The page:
7. The book of Revelation is certainly, as P. Long states, is a complex web of allusions that often confuses it readers perhaps because the entire book really is connecting back to the Hebrew Bible. As far as the question of if John had a vision or if he mostly used previous knowledge looking back to the Hebrew Bible to write the book of Revelation, I tend to agree with P. Long’s final statement of some mixture of both.

    I fully believe 2 Tim. 3:16 in which Scripture is God-breathed thus perhaps it does not impact our beliefs as much as previously thought. However, it is still an interesting topic to dive into and think about. John knew the Hebrew Bible because as a Jew, he would have studied and known the Hebrew Bible, thus he could have written Revelation in mindfulness of the Old Testament texts. However, there are absolutely plenty of Biblical examples of visions (such as Daniel), thus there is no reason discount that John did indeed have a vision and wrote in light of that vision. I would state a mixture and balance of both is most likely.

  8. I do have to admit that I have sadly to say but I have not read all of Revelation start to finish. This is sad because I would consider myself a Christian. So, in saying this I have to say that I would not be able to argue the point that John is writing this book because he is seeing thees visions, although I do see very smart Christians that have studied these passages learned the meaning and found them to be Johns visions of the end times. Like I said I at this point in my life may not be able to argue that John saw thees as apocalyptic visions or not but what I can tell you is that I trust the Holy Spirits guidance in my reading of scripture and my fellow Christians.

    • Alan, I would also have to admit that I have never fully read through the book of Revelation. And therefore I would also say that I don’t have enough knowledge to know for sure if John was just retelling things he had read in other parts of the Bible or if he did indeed see these amazing visions. But I would also point out that even in the first chapter there are several verses that to me seem to point to the fact that John did actually see things he wrote about and that they are prophecies of what is to come. Like I said earlier, there is really no way to know for sure if John really did see all of these things but from what I have read I would definitely lean towards the view that he actually was visited by the Holy Spirit and was shown these amazing things.

  9. Up until the point of reading this article I had never heard the theory that John did not actually experience these visions but instead he wrote on what he could recall from the other biblical texts and wrote about those texts in the vision genre. I could see how the similarities between some of the “visions” that John has and other biblical prophecies would cause some to suspect that John was just regurgitating the Bible. From my point of view I would say that these scholars are accusing John of plagiarizing the Bible. And while I can see some of the reasons for this point of view, I definitely do not agree with it.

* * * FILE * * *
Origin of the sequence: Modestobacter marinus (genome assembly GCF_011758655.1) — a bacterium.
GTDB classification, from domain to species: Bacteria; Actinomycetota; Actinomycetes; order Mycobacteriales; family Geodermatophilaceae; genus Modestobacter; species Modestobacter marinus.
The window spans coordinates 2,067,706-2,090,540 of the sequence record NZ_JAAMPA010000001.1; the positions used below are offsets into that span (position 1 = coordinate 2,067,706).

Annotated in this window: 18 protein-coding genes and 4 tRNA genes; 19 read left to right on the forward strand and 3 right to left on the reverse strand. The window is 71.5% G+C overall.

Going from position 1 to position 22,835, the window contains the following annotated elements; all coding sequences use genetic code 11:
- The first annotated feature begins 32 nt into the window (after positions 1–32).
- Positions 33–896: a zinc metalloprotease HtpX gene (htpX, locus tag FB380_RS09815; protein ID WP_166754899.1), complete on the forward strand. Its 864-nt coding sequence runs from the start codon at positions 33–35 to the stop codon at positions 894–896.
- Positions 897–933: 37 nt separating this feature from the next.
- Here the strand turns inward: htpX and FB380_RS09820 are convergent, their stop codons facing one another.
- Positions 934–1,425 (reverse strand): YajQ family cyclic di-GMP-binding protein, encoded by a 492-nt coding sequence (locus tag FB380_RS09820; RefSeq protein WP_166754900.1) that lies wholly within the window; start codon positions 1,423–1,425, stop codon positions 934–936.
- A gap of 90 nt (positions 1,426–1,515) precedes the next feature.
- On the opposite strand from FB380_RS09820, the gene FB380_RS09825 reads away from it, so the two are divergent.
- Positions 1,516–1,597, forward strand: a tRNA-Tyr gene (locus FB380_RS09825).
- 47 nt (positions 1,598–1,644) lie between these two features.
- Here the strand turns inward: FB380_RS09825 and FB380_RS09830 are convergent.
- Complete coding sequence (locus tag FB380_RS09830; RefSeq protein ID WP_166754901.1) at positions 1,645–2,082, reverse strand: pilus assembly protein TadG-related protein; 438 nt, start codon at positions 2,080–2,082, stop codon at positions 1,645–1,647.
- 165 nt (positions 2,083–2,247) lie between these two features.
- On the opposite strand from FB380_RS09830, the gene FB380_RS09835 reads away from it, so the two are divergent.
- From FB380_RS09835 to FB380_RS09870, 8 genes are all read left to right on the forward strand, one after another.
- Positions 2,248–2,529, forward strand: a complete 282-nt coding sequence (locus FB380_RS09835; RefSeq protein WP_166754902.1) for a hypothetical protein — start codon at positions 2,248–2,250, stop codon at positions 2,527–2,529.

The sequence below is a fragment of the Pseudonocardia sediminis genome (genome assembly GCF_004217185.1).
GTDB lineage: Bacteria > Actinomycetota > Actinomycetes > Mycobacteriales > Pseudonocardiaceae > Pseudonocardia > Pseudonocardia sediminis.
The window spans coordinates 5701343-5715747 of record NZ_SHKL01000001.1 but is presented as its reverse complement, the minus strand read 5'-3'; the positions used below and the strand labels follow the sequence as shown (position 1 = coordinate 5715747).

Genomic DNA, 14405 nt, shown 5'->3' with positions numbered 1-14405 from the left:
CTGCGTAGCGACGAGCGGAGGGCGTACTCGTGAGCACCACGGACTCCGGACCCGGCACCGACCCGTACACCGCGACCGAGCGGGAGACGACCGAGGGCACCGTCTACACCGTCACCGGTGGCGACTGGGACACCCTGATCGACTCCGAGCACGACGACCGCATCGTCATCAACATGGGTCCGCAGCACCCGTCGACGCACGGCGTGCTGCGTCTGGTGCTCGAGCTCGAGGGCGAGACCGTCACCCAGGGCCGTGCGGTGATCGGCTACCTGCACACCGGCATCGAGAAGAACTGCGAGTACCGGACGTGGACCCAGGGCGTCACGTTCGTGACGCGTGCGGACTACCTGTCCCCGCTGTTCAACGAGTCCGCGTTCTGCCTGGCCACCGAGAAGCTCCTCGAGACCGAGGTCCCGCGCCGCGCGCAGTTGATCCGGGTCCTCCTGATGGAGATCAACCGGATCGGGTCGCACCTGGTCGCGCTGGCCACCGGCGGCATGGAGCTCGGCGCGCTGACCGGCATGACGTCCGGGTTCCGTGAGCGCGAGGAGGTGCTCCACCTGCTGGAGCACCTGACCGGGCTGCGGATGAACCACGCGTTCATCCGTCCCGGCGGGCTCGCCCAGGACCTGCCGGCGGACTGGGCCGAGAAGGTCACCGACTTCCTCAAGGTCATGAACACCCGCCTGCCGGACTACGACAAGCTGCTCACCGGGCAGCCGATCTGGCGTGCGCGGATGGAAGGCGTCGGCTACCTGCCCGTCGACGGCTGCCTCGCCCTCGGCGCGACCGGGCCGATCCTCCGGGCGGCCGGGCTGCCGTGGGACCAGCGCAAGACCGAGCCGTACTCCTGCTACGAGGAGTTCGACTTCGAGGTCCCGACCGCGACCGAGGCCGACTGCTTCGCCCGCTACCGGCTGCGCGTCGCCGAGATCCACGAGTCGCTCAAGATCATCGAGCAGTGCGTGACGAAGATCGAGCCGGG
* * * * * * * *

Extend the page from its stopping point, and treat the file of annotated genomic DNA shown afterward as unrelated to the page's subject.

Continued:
Obviously I do not know enough about this book to say for certain that John did indeed go through these visions, but I find it hard to believe that he would write these visions down as visions if they didn’t actually happen. For me, the verse that confirms this idea is the first verse in the book of Revelation, “The revelation of Jesus Christ, which God gave him to show to his servants the things that must soon take place. He made it known by sending his angels to his servant John.” (Rev. 1:1). I think that despite the very colorful language of this book and the wild visions that John talks about, I do believe that John was a witness to these incredible things and wrote them down just as he saw them.

  10. It is difficult for me to believe that John did not actually have a literal vision, and that the book of Revelation is merely a compilation of research that he put together to form a coherent eschatology. However, the evidence in the above article–based in the book of Ezekiel–is actually quite solid. Revelation 7, dealing with the 144,000 that are the protected remnant, is obviously a reference to the Hebrew Bible (Old Testament), but perhaps this has more to do with the audience that John is writing to. What I mean is, perhaps John’s constant references to the Hebrew Bible are meant to supplement and clarify his visions to his readers. For example, if I were to explain a vision I had from God to my peers, I would obviously use language that they understand, and if I was trying to make this vision align with Scripture, I would of course reference it as much as possible! It is also important to keep in mind that the jewish audience that John was writing to still had many struggles with the person of Christ–if he was truly God and man in the same body. (Maybe that is why John had such a high Christological view in his introduction.) Thus, it is easy to see why John would want to include the Hebrew Scriptures as much as possible in his prophecy. However, against all this, it is definitely true that the book of Revelation serves many purposes, not just one. It is an apocalyptic book, a letter, and I believe it includes many elements of research. Why can’t we have all three?

  11. It is certain that John is the author of this book, there is no doubt about it. However, when it comes to believing that John had visions and then wrote the book of Revelation or that he had knowledge about the Hebrew Bible, that is uncertain. I thought that John had the visions and then wrote the book without relying on the Hebrew Bible, but since every line alludes to the Hebrew Bible, it is possible that John knew about the Hebrew Bible and then used that context to clarify what he had seen in the visions. I am sure that the knowledge that he had helped him interpret the visions that he had. With this in mind, I believe that he wrote the book of Revelation due to the visions that he had and also got support to make his visions clear. I agree with Dr. P Long that John used a combination of what he had seen in his visions and also his knowledge about the Hebrew Bible and then wrote Revelation.